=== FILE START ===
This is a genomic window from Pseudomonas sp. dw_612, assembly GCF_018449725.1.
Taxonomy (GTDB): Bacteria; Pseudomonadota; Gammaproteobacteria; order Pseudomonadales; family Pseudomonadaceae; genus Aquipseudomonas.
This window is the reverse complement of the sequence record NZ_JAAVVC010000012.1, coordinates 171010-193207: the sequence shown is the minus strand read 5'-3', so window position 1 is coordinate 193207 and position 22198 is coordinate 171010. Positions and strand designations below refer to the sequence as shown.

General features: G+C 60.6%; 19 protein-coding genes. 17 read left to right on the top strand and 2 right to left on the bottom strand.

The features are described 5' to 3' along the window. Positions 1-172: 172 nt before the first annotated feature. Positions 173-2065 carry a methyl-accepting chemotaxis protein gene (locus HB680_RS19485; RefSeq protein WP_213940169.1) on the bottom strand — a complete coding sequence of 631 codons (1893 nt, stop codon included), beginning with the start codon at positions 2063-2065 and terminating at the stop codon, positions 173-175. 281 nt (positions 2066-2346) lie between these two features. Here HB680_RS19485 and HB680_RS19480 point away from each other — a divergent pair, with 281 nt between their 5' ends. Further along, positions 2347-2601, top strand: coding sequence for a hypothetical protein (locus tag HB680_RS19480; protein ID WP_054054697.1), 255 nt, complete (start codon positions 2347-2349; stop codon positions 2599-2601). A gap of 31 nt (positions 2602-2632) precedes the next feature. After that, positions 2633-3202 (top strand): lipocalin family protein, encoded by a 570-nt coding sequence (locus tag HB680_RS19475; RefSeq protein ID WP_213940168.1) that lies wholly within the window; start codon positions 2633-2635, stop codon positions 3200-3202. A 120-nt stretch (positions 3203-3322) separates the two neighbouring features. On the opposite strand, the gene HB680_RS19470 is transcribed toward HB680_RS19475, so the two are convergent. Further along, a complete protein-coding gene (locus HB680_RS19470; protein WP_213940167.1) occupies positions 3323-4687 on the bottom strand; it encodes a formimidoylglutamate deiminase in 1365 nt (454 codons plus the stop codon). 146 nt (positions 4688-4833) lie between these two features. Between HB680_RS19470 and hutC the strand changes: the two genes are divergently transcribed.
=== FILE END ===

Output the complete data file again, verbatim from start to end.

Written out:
This is a genomic window from Pseudomonas sp. dw_612, assembly GCF_018449725.1.
Taxonomy (GTDB): Bacteria; Pseudomonadota; Gammaproteobacteria; order Pseudomonadales; family Pseudomonadaceae; genus Aquipseudomonas.
This window is the reverse complement of the sequence record NZ_JAAVVC010000012.1, coordinates 171010-193207: the sequence shown is the minus strand read 5'-3', so window position 1 is coordinate 193207 and position 22198 is coordinate 171010. Positions and strand designations below refer to the sequence as shown.

General features: G+C 60.6%; 19 protein-coding genes. 17 read left to right on the top strand and 2 right to left on the bottom strand.

The features are described 5' to 3' along the window. Positions 1-172: 172 nt before the first annotated feature. Positions 173-2065 carry a methyl-accepting chemotaxis protein gene (locus HB680_RS19485; RefSeq protein WP_213940169.1) on the bottom strand — a complete coding sequence of 631 codons (1893 nt, stop codon included), beginning with the start codon at positions 2063-2065 and terminating at the stop codon, positions 173-175. 281 nt (positions 2066-2346) lie between these two features. Here HB680_RS19485 and HB680_RS19480 point away from each other — a divergent pair, with 281 nt between their 5' ends. Further along, positions 2347-2601, top strand: coding sequence for a hypothetical protein (locus tag HB680_RS19480; protein ID WP_054054697.1), 255 nt, complete (start codon positions 2347-2349; stop codon positions 2599-2601). A gap of 31 nt (positions 2602-2632) precedes the next feature. After that, positions 2633-3202 (top strand): lipocalin family protein, encoded by a 570-nt coding sequence (locus tag HB680_RS19475; RefSeq protein ID WP_213940168.1) that lies wholly within the window; start codon positions 2633-2635, stop codon positions 3200-3202. A 120-nt stretch (positions 3203-3322) separates the two neighbouring features. On the opposite strand, the gene HB680_RS19470 is transcribed toward HB680_RS19475, so the two are convergent. Further along, a complete protein-coding gene (locus HB680_RS19470; protein WP_213940167.1) occupies positions 3323-4687 on the bottom strand; it encodes a formimidoylglutamate deiminase in 1365 nt (454 codons plus the stop codon). 146 nt (positions 4688-4833) lie between these two features. Between HB680_RS19470 and hutC the strand changes: the two genes are divergently transcribed.